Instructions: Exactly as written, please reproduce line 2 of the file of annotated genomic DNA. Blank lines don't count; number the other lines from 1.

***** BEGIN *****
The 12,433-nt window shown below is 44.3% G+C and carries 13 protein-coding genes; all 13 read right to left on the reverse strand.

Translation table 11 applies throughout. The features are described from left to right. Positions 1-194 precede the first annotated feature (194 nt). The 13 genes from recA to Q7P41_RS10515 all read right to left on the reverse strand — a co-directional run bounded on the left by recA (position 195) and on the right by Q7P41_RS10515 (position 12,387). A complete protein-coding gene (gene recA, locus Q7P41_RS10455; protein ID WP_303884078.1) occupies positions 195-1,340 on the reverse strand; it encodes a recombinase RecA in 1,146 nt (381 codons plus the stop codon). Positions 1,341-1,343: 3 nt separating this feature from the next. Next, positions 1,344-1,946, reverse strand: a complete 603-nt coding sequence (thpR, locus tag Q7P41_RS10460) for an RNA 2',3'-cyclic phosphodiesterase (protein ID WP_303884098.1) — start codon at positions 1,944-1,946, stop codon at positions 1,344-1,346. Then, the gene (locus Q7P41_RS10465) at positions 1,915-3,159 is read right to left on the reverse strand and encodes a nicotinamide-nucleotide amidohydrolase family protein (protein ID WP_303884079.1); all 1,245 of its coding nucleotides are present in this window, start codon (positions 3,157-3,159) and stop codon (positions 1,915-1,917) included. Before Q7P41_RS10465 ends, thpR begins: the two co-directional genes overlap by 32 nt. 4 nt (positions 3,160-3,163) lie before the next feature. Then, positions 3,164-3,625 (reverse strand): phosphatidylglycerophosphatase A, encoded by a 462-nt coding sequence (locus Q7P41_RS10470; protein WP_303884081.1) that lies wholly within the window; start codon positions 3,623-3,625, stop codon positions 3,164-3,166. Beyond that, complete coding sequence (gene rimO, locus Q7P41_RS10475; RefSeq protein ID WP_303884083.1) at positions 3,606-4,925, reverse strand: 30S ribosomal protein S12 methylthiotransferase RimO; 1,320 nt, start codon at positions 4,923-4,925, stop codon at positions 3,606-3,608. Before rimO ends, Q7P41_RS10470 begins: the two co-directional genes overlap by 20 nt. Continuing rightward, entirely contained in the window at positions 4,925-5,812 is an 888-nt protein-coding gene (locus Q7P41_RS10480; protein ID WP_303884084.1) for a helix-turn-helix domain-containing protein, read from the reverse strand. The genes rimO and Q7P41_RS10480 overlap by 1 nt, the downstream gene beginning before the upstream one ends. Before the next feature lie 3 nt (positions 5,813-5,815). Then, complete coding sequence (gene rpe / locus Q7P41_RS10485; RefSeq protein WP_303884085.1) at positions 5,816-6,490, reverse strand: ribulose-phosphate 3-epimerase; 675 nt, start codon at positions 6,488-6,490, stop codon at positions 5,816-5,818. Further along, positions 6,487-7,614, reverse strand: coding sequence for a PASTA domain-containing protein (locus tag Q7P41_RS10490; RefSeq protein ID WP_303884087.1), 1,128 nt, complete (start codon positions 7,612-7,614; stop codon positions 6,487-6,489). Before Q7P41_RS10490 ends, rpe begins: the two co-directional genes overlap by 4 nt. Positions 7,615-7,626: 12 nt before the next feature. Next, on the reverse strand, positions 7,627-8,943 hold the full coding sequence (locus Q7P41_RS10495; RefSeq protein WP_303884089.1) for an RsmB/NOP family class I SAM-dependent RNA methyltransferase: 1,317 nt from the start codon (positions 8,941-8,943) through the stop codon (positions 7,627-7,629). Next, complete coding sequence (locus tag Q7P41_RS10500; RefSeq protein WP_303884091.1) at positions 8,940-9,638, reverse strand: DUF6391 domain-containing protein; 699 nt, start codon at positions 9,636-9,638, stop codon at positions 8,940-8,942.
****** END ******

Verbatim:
Translation table 11 applies throughout. The features are described from left to right. Positions 1-194 precede the first annotated feature (194 nt). The 13 genes from recA to Q7P41_RS10515 all read right to left on the reverse strand — a co-directional run bounded on the left by recA (position 195) and on the right by Q7P41_RS10515 (position 12,387). A complete protein-coding gene (gene recA, locus Q7P41_RS10455; protein ID WP_303884078.1) occupies positions 195-1,340 on the reverse strand; it encodes a recombinase RecA in 1,146 nt (381 codons plus the stop codon). Positions 1,341-1,343: 3 nt separating this feature from the next. Next, positions 1,344-1,946, reverse strand: a complete 603-nt coding sequence (thpR, locus tag Q7P41_RS10460) for an RNA 2',3'-cyclic phosphodiesterase (protein ID WP_303884098.1) — start codon at positions 1,944-1,946, stop codon at positions 1,344-1,346. Then, the gene (locus Q7P41_RS10465) at positions 1,915-3,159 is read right to left on the reverse strand and encodes a nicotinamide-nucleotide amidohydrolase family protein (protein ID WP_303884079.1); all 1,245 of its coding nucleotides are present in this window, start codon (positions 3,157-3,159) and stop codon (positions 1,915-1,917) included. Before Q7P41_RS10465 ends, thpR begins: the two co-directional genes overlap by 32 nt. 4 nt (positions 3,160-3,163) lie before the next feature. Then, positions 3,164-3,625 (reverse strand): phosphatidylglycerophosphatase A, encoded by a 462-nt coding sequence (locus Q7P41_RS10470; protein WP_303884081.1) that lies wholly within the window; start codon positions 3,623-3,625, stop codon positions 3,164-3,166. Beyond that, complete coding sequence (gene rimO, locus Q7P41_RS10475; RefSeq protein ID WP_303884083.1) at positions 3,606-4,925, reverse strand: 30S ribosomal protein S12 methylthiotransferase RimO; 1,320 nt, start codon at positions 4,923-4,925, stop codon at positions 3,606-3,608. Before rimO ends, Q7P41_RS10470 begins: the two co-directional genes overlap by 20 nt. Continuing rightward, entirely contained in the window at positions 4,925-5,812 is an 888-nt protein-coding gene (locus Q7P41_RS10480; protein ID WP_303884084.1) for a helix-turn-helix domain-containing protein, read from the reverse strand. The genes rimO and Q7P41_RS10480 overlap by 1 nt, the downstream gene beginning before the upstream one ends. Before the next feature lie 3 nt (positions 5,813-5,815). Then, complete coding sequence (gene rpe / locus Q7P41_RS10485; RefSeq protein WP_303884085.1) at positions 5,816-6,490, reverse strand: ribulose-phosphate 3-epimerase; 675 nt, start codon at positions 6,488-6,490, stop codon at positions 5,816-5,818. Further along, positions 6,487-7,614, reverse strand: coding sequence for a PASTA domain-containing protein (locus tag Q7P41_RS10490; RefSeq protein ID WP_303884087.1), 1,128 nt, complete (start codon positions 7,612-7,614; stop codon positions 6,487-6,489). Before Q7P41_RS10490 ends, rpe begins: the two co-directional genes overlap by 4 nt. Positions 7,615-7,626: 12 nt before the next feature. Next, on the reverse strand, positions 7,627-8,943 hold the full coding sequence (locus Q7P41_RS10495; RefSeq protein WP_303884089.1) for an RsmB/NOP family class I SAM-dependent RNA methyltransferase: 1,317 nt from the start codon (positions 8,941-8,943) through the stop codon (positions 7,627-7,629). Next, complete coding sequence (locus tag Q7P41_RS10500; RefSeq protein WP_303884091.1) at positions 8,940-9,638, reverse strand: DUF6391 domain-containing protein; 699 nt, start codon at positions 9,636-9,638, stop codon at positions 8,940-8,942.